John Grisham returns with a taut thriller that opens with the murder of a small town lawyer in Seabrook, Florida, more than 20 years in the past. The shocking killing offers few clues, but the police eventually arrest Quincy Miller, a young black man who was once the lawyer’s client. There is little doubt that Quincy has been framed, but for decades he languishes in prison without hope—until one day he writes a letter to Guardian Ministries, an innocence group run by attorney and minister Cullen Post, who is also the firm’s only investigator. Post takes on Miller’s case, and soon finds himself enmeshed in a dangerous game as the powerful forces that framed Miller in the first place intend to prevent justice from finally being served—even if it requires another dead lawyer turning up dead.
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The Night Fire, by Michael Connelly
Michael Connelly reunites the winning team of Harry Bosch and Renée Ballard, as Bosch attends the funeral of his one-time mentor, John Jack Thompson, and receives a surprising gift from Thompson’s widow: a murder casefile Thompson took with him when he retired from the LAPD two decades before. The cold case inside involves a young man killed in an alley known to be used by drug dealers. Bosch decides to honor his mentor’s legacy and brings the case to Ballard for help—but as they dig into the evidence, Bosch begins to wonder if Thompson made off with case file because he wanted to solve a crime—or cover one up.
A Better Man, by Louise Penny
Things are in an awkward place for Chief Inspector Gamache in the 15th novel in Louise Penny’s unsurpassed series. Gamache is taking up the reins in his new position as head of homicide, after his recent demotion from head of the whole force. To make matters even touchier, he’s now working alongside his former subordinate, Jean-Guy Beauvoir. Although he’s being viciously attacked on social media, Gamache focuses on the task at hand: Finding a woman, Vivienne Godin, who has gone missing. The further he goes in his search, the more he finds himself sympathizing with Vivienne’s agonized father. The father of a daughter himself, Gamache finds it difficult not to put himself in the man’s shoes, and ask himself what he would do. When a body turns up, the question becomes even more urgent, and the answer more unsettling.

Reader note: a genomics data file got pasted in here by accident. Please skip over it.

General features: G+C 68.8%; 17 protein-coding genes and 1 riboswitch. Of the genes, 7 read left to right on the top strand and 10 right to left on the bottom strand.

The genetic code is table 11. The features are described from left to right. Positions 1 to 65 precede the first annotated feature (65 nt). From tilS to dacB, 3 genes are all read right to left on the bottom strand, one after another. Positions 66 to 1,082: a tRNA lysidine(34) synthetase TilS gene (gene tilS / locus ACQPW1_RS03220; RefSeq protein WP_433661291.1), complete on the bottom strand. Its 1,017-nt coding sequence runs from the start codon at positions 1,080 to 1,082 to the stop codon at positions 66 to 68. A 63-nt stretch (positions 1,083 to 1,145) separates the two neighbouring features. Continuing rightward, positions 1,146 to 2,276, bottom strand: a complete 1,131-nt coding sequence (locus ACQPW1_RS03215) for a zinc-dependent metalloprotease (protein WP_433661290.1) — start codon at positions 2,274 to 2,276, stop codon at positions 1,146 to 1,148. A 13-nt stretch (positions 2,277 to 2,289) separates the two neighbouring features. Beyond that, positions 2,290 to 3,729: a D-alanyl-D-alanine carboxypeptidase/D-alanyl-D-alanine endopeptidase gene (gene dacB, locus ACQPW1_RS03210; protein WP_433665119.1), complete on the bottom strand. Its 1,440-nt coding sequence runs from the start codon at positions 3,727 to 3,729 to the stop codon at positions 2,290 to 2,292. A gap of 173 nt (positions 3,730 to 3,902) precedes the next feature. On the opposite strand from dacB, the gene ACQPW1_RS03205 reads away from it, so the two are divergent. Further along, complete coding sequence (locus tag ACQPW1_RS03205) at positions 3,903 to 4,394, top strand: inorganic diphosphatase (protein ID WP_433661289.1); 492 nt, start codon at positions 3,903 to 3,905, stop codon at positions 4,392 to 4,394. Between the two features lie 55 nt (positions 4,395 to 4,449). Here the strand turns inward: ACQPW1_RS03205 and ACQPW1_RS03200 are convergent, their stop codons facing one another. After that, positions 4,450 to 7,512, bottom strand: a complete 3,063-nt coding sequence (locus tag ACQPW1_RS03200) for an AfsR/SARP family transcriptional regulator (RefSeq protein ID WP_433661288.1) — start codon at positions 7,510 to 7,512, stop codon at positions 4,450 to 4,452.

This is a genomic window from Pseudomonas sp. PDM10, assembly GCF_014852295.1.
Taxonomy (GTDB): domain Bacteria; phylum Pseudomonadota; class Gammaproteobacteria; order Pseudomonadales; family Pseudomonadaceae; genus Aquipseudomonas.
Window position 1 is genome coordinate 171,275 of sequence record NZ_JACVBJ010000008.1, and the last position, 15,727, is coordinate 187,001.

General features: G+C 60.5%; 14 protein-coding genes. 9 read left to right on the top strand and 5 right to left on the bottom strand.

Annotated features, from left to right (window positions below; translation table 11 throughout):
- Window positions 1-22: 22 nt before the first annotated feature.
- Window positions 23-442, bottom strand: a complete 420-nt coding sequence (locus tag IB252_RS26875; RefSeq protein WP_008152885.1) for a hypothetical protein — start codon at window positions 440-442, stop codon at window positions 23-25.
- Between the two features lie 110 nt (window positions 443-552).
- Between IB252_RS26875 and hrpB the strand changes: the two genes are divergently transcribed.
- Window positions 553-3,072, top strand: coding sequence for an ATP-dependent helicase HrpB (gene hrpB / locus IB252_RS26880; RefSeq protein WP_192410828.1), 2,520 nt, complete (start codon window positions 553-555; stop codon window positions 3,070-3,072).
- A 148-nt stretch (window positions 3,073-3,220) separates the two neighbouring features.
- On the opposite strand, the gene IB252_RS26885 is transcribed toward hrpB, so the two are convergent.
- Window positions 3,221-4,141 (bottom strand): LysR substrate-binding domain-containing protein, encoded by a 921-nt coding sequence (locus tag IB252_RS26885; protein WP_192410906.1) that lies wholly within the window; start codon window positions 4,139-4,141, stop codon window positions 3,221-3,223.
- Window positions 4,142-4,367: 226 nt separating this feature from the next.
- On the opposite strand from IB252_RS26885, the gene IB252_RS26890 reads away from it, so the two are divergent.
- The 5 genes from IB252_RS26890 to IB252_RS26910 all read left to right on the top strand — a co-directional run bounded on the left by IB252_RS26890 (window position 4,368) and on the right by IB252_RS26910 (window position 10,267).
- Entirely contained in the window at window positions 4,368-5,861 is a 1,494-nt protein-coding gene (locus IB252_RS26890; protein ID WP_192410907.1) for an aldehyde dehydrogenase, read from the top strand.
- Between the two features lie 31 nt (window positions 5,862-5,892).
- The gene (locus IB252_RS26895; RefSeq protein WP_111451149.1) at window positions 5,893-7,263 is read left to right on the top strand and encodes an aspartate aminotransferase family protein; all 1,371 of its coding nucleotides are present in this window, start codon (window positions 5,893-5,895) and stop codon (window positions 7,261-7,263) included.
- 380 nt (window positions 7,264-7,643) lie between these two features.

A Minute to Midnight, by David Baldacci
David Baldacci’s second Atlee Pine novel follows the FBI agent back to her rural Georgia hometown, where she’s retreated from a professional setback to investigate the decades-old disappearance of her twin sister Mercy. Just as she begins to dig into the deeply-buried past, a woman is found dead—murdered ritualistically and dressed in a wedding veil. A second victim follows, and Atlee finds her search for her own truth complicated by the urgent need to stop a serial killer before they strike again.
Cemetery Road, by Greg Iles
If books that combine twisty puzzles and deep, dark secrets tend to float to the top of your reading pile, Iles’ latest is your perfect pick. Marshall McEwan escaped Bienville when he was young, heading off to Washington, D.C., to become a journalist. When his father’s death and his family’s struggling newspaper force him to return home, Marshall finds a transformed town flush with sketchy money and controlled by Max Matheson’s shadowy Bienville Poker Club—and discovers his old flame Jet has married Max’s son. After Max is implicated in the murder of his wife, he insists Jet serve as his defense lawyer. She secretly teams up with Marshall to investigate the whole web of lies, corruption, and murder, acting as a confidential informant to the journalist. Soon, the whole town seems to turn against Marshall, refusing to deal with the horrifying truth he’s threatening to reveal. The B&N exclusive edition includes a note from Greg Iles to his readers.
These are the mysteries and thrillers Barnes & Noble booksellers loved in 2019. What would you add?